Brakes and motors are often joined closely together to function as a compact integral unit. But the similarity in terms that describe the components of such a unit, namely motor brakes and brake motors, can be confusing. Here in a nutshell are some simple definitions to clear up the differences:
A motor brake is a type of brake designed to work with a motor to stop and hold the motor and its driven load. The brake can be one of several basic types.
A brake motor is a combined brake and motor package, usually bolted together through mating C-face flanges. It too produces stop and hold action, but it also produces motion. The motor is usually an ac induction or dc type, although servo and step motors can also be used. This article discusses mainly ac and dc motors. (For information on servomotor brakes, see PTD, “Choosing servomotor brakes,” 8/97, p. 51).
Motor brakes are similar to other industrial brakes in many respects. They come with the same design features and they operate in essentially the same way. But they differ in the way they are mounted.
Operation. Motor brakes generally use friction between mating surfaces to stop or hold a load. The same brake can be used for both of these functions, but if stopping time is important, the brake must have sufficient torque to stop within the allotted time.
Actuation is either through electrical, mechanical, or pneumatic methods. Most motor brakes are mechanically actuated and electrically released. Called power-off brakes, they provide fail-safe operation by engaging when electrical power is removed for any reason, thereby holding the driven machine or load. When power is restored, the brakes release.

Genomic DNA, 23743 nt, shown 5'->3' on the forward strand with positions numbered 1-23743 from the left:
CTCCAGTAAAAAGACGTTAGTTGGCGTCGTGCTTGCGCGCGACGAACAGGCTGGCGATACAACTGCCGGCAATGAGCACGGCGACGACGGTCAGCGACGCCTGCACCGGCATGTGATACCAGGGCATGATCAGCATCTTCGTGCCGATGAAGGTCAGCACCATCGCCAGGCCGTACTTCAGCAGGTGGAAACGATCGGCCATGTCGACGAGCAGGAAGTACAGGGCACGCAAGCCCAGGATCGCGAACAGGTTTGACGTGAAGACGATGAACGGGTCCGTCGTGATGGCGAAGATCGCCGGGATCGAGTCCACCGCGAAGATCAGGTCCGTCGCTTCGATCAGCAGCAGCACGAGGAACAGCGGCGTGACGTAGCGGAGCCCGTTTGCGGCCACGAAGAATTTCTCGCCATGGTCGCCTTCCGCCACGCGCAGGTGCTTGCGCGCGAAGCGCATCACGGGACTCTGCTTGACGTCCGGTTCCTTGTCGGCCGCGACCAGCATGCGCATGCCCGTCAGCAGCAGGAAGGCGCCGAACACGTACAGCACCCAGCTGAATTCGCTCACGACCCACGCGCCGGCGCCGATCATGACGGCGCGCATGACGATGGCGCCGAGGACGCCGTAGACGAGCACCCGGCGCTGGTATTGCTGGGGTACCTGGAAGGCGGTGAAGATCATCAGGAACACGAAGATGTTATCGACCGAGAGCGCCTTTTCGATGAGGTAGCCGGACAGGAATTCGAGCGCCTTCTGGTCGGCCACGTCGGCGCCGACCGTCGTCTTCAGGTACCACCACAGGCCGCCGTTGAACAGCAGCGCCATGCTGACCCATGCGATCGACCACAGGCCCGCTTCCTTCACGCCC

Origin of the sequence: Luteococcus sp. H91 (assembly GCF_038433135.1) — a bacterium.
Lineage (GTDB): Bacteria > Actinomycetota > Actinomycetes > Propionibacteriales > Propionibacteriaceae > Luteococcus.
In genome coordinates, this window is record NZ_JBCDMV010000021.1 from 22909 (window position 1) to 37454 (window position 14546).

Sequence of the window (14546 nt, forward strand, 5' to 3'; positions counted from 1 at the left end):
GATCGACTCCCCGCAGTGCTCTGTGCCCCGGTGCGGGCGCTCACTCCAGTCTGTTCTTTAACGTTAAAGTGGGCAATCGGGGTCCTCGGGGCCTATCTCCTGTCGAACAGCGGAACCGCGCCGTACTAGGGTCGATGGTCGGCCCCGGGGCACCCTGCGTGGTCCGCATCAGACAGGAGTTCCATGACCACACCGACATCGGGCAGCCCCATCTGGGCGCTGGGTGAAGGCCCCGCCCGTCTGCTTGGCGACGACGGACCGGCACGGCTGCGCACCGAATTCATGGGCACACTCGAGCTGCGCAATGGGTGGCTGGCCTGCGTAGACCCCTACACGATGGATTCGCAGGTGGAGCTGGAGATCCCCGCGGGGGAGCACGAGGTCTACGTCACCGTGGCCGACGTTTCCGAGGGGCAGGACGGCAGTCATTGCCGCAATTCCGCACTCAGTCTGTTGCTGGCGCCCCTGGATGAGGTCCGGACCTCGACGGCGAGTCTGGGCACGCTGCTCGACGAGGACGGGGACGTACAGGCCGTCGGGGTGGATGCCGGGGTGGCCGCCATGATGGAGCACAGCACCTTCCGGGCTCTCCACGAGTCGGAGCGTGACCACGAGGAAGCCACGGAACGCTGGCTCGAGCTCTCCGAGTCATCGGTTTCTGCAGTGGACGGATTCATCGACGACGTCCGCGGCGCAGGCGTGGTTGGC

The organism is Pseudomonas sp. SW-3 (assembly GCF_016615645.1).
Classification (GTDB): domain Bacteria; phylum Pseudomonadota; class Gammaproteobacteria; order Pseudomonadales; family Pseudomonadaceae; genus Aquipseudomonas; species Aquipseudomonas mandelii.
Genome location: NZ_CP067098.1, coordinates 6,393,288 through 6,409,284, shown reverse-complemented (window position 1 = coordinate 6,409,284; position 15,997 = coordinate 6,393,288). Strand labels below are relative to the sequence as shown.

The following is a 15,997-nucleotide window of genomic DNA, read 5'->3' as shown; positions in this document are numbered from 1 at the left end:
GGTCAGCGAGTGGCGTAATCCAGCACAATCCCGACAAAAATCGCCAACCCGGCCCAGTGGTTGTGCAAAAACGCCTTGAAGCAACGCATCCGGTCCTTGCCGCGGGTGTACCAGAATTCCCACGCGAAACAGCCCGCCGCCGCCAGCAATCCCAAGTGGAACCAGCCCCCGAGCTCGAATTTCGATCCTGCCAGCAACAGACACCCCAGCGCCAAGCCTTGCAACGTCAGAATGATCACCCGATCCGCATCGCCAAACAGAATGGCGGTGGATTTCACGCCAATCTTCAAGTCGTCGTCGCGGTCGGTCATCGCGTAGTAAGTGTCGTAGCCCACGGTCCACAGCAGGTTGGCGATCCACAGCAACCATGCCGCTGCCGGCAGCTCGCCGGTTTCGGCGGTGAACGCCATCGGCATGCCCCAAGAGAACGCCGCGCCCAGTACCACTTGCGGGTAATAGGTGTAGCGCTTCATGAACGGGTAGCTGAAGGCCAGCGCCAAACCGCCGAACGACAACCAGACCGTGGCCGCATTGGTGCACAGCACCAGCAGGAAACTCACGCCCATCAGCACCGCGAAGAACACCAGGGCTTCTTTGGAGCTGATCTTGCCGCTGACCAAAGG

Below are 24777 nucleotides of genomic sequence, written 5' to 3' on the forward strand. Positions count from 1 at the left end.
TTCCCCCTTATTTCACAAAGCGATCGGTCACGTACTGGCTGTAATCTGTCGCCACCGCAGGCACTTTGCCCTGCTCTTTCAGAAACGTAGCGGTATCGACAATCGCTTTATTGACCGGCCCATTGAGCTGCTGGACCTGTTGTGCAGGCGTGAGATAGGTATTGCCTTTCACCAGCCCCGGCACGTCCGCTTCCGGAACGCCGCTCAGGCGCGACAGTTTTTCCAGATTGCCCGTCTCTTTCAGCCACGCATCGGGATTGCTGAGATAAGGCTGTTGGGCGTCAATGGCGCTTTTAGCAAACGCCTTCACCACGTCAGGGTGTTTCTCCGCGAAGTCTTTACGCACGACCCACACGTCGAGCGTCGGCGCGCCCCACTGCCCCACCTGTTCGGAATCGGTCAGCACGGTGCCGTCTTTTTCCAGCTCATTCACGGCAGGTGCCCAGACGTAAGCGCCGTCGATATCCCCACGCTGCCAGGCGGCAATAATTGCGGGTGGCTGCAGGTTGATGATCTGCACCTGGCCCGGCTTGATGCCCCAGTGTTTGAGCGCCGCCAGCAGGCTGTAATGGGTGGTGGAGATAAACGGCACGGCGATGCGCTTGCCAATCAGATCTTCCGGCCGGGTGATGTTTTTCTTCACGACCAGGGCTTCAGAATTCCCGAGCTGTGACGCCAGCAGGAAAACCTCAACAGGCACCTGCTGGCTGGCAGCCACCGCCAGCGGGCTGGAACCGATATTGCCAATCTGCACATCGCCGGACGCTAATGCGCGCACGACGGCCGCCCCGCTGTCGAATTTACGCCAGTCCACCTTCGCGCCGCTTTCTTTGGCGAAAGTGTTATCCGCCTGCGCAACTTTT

They generate friction and braking torque in one of two ways — spring set or permanent magnet. Both methods use an electrical coil that, when voltage is applied, moves the friction faces apart to disengage the brake. Pneumatic actuation is described later.
With spring-set brakes, you have little control over the deceleration rate — they simply stop at a rate dictated by their mechanical characteristics (mainly spring force and coefficient of friction). Some spring-set brakes have an adjustable nut for changing the spring force, and thus the deceleration rate. Other types require using a unit with a different spring or a different friction material. Either approach lets you reduce the deceleration rate. But it also increases the stopping time and reduces the braking force.
With permanent magnet brakes, a controller applies a step function or gradually applies the brake to control the rate at which it decelerates, thereby producing a soft stop.
Spring-set types are less expensive than permanent magnet types. They are well suited for static holding applications, such as on inclined conveyors, and low-cycle dynamic operation. Permanent magnet types are generally better suited for applications that require high cycling rates, high torque capacity or accurate positioning.